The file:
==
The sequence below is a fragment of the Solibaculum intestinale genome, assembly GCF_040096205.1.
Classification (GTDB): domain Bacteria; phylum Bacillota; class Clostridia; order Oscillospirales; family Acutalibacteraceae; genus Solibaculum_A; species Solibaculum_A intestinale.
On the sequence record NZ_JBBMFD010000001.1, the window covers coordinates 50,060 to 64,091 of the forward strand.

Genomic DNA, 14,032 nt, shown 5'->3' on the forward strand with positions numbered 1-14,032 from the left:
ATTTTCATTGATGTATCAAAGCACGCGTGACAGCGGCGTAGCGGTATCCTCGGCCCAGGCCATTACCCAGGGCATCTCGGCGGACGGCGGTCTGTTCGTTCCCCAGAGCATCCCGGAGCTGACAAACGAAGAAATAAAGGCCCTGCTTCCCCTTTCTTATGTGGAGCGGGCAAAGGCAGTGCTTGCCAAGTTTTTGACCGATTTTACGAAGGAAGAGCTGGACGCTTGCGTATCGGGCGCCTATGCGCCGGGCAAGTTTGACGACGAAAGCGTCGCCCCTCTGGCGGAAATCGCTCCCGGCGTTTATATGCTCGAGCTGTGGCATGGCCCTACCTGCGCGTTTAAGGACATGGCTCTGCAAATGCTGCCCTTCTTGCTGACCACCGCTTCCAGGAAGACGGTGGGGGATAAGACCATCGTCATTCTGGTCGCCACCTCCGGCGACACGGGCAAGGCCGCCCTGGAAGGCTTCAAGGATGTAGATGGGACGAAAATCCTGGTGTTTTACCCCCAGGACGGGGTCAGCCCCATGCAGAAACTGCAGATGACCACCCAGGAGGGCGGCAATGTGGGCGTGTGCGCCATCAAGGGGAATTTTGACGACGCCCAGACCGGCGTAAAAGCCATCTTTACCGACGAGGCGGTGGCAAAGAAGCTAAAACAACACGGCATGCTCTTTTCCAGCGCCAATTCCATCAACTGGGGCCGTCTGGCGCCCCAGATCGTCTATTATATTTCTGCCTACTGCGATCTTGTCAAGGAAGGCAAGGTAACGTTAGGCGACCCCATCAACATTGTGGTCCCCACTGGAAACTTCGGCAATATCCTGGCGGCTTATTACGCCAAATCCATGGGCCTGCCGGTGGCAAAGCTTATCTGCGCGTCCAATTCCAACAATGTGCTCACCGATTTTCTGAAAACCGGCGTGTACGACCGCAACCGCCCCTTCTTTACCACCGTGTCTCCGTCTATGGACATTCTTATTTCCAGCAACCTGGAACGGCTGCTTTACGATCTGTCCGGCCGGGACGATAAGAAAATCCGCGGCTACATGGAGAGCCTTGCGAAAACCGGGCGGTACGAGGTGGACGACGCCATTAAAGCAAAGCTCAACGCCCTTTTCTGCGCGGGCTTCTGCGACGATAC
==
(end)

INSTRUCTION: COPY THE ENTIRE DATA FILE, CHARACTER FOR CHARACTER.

The sequence below is a fragment of the Solibaculum intestinale genome, assembly GCF_040096205.1.
Classification (GTDB): domain Bacteria; phylum Bacillota; class Clostridia; order Oscillospirales; family Acutalibacteraceae; genus Solibaculum_A; species Solibaculum_A intestinale.
On the sequence record NZ_JBBMFD010000001.1, the window covers coordinates 50,060 to 64,091 of the forward strand.

Genomic DNA, 14,032 nt, shown 5'->3' on the forward strand with positions numbered 1-14,032 from the left:
ATTTTCATTGATGTATCAAAGCACGCGTGACAGCGGCGTAGCGGTATCCTCGGCCCAGGCCATTACCCAGGGCATCTCGGCGGACGGCGGTCTGTTCGTTCCCCAGAGCATCCCGGAGCTGACAAACGAAGAAATAAAGGCCCTGCTTCCCCTTTCTTATGTGGAGCGGGCAAAGGCAGTGCTTGCCAAGTTTTTGACCGATTTTACGAAGGAAGAGCTGGACGCTTGCGTATCGGGCGCCTATGCGCCGGGCAAGTTTGACGACGAAAGCGTCGCCCCTCTGGCGGAAATCGCTCCCGGCGTTTATATGCTCGAGCTGTGGCATGGCCCTACCTGCGCGTTTAAGGACATGGCTCTGCAAATGCTGCCCTTCTTGCTGACCACCGCTTCCAGGAAGACGGTGGGGGATAAGACCATCGTCATTCTGGTCGCCACCTCCGGCGACACGGGCAAGGCCGCCCTGGAAGGCTTCAAGGATGTAGATGGGACGAAAATCCTGGTGTTTTACCCCCAGGACGGGGTCAGCCCCATGCAGAAACTGCAGATGACCACCCAGGAGGGCGGCAATGTGGGCGTGTGCGCCATCAAGGGGAATTTTGACGACGCCCAGACCGGCGTAAAAGCCATCTTTACCGACGAGGCGGTGGCAAAGAAGCTAAAACAACACGGCATGCTCTTTTCCAGCGCCAATTCCATCAACTGGGGCCGTCTGGCGCCCCAGATCGTCTATTATATTTCTGCCTACTGCGATCTTGTCAAGGAAGGCAAGGTAACGTTAGGCGACCCCATCAACATTGTGGTCCCCACTGGAAACTTCGGCAATATCCTGGCGGCTTATTACGCCAAATCCATGGGCCTGCCGGTGGCAAAGCTTATCTGCGCGTCCAATTCCAACAATGTGCTCACCGATTTTCTGAAAACCGGCGTGTACGACCGCAACCGCCCCTTCTTTACCACCGTGTCTCCGTCTATGGACATTCTTATTTCCAGCAACCTGGAACGGCTGCTTTACGATCTGTCCGGCCGGGACGATAAGAAAATCCGCGGCTACATGGAGAGCCTTGCGAAAACCGGGCGGTACGAGGTGGACGACGCCATTAAAGCAAAGCTCAACGCCCTTTTCTGCGCGGGCTTCTGCGACGATAC